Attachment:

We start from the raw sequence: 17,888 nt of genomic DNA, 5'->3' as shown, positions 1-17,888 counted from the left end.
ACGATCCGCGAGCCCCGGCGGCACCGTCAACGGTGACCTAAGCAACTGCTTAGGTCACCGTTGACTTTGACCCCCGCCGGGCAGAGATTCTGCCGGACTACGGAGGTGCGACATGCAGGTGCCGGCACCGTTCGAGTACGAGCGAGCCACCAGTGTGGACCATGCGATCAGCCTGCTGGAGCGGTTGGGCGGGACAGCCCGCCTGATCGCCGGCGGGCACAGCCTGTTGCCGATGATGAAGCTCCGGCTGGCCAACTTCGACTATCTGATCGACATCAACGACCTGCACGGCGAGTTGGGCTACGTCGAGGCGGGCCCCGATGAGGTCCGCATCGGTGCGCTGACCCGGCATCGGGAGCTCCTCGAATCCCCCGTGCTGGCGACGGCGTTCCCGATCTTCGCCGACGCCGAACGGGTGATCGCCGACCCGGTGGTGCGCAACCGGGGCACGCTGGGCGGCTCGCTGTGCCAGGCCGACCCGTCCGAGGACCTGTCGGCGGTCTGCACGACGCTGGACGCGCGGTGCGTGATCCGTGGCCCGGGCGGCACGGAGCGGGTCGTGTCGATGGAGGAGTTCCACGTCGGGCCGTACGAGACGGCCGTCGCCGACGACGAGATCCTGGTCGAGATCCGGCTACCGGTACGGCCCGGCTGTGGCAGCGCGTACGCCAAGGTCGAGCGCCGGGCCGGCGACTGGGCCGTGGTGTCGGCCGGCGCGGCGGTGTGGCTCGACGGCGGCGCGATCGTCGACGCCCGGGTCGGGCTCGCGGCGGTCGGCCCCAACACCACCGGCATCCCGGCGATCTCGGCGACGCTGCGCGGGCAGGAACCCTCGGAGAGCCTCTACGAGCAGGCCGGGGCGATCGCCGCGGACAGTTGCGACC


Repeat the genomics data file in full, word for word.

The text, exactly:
We start from the raw sequence: 17,888 nt of genomic DNA, 5'->3' as shown, positions 1-17,888 counted from the left end.
ACGATCCGCGAGCCCCGGCGGCACCGTCAACGGTGACCTAAGCAACTGCTTAGGTCACCGTTGACTTTGACCCCCGCCGGGCAGAGATTCTGCCGGACTACGGAGGTGCGACATGCAGGTGCCGGCACCGTTCGAGTACGAGCGAGCCACCAGTGTGGACCATGCGATCAGCCTGCTGGAGCGGTTGGGCGGGACAGCCCGCCTGATCGCCGGCGGGCACAGCCTGTTGCCGATGATGAAGCTCCGGCTGGCCAACTTCGACTATCTGATCGACATCAACGACCTGCACGGCGAGTTGGGCTACGTCGAGGCGGGCCCCGATGAGGTCCGCATCGGTGCGCTGACCCGGCATCGGGAGCTCCTCGAATCCCCCGTGCTGGCGACGGCGTTCCCGATCTTCGCCGACGCCGAACGGGTGATCGCCGACCCGGTGGTGCGCAACCGGGGCACGCTGGGCGGCTCGCTGTGCCAGGCCGACCCGTCCGAGGACCTGTCGGCGGTCTGCACGACGCTGGACGCGCGGTGCGTGATCCGTGGCCCGGGCGGCACGGAGCGGGTCGTGTCGATGGAGGAGTTCCACGTCGGGCCGTACGAGACGGCCGTCGCCGACGACGAGATCCTGGTCGAGATCCGGCTACCGGTACGGCCCGGCTGTGGCAGCGCGTACGCCAAGGTCGAGCGCCGGGCCGGCGACTGGGCCGTGGTGTCGGCCGGCGCGGCGGTGTGGCTCGACGGCGGCGCGATCGTCGACGCCCGGGTCGGGCTCGCGGCGGTCGGCCCCAACACCACCGGCATCCCGGCGATCTCGGCGACGCTGCGCGGGCAGGAACCCTCGGAGAGCCTCTACGAGCAGGCCGGGGCGATCGCCGCGGACAGTTGCGACC